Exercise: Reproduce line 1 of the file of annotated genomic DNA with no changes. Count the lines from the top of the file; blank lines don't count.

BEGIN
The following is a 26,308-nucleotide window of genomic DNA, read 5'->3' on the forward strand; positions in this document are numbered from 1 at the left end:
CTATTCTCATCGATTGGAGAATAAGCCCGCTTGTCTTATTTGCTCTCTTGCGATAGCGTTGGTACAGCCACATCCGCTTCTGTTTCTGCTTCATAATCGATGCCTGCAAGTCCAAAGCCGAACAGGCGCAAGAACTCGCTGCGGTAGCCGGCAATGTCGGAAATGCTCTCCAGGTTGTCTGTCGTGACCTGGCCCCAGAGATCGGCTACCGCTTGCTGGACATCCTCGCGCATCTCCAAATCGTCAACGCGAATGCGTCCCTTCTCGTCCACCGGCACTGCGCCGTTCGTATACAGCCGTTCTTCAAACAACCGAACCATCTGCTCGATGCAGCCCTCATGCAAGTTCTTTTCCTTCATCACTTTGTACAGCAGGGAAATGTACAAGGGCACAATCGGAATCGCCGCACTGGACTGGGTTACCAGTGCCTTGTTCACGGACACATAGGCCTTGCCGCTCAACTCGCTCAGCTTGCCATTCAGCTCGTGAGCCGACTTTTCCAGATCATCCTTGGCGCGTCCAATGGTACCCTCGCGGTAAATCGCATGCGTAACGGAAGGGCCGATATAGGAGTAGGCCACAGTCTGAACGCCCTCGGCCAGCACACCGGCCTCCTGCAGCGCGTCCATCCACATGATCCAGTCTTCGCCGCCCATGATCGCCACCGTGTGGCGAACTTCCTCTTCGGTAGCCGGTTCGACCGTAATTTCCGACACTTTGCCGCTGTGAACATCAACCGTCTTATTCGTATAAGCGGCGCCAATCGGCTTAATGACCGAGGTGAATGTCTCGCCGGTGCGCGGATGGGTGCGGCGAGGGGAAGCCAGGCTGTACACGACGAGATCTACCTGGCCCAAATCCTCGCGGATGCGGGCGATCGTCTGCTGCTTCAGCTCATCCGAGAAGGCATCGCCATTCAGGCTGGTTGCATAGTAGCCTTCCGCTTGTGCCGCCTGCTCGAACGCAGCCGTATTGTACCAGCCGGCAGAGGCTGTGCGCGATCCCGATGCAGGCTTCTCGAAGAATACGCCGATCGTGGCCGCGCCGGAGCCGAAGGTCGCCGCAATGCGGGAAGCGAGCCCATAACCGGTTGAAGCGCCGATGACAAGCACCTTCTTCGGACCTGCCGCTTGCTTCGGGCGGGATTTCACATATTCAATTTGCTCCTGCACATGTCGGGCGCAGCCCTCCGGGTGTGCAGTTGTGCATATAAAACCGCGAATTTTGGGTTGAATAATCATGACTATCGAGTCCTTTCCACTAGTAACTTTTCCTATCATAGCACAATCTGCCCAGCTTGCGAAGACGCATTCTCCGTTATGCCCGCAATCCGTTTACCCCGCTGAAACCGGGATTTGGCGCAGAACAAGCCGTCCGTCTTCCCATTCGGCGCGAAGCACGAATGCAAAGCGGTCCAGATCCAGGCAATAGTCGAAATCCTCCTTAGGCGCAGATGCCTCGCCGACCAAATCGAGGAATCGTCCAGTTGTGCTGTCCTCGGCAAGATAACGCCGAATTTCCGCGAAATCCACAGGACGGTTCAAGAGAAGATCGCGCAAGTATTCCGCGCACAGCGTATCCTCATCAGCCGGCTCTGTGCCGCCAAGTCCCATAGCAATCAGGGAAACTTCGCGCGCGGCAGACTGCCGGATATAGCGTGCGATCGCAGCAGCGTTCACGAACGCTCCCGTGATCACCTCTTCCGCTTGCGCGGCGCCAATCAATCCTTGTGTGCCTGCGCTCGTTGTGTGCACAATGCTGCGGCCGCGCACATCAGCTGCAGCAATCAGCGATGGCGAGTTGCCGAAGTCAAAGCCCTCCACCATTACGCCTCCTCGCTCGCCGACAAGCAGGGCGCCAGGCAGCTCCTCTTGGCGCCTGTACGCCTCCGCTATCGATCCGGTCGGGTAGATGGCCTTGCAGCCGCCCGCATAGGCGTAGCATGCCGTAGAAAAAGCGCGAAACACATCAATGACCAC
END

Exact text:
The following is a 26,308-nucleotide window of genomic DNA, read 5'->3' on the forward strand; positions in this document are numbered from 1 at the left end: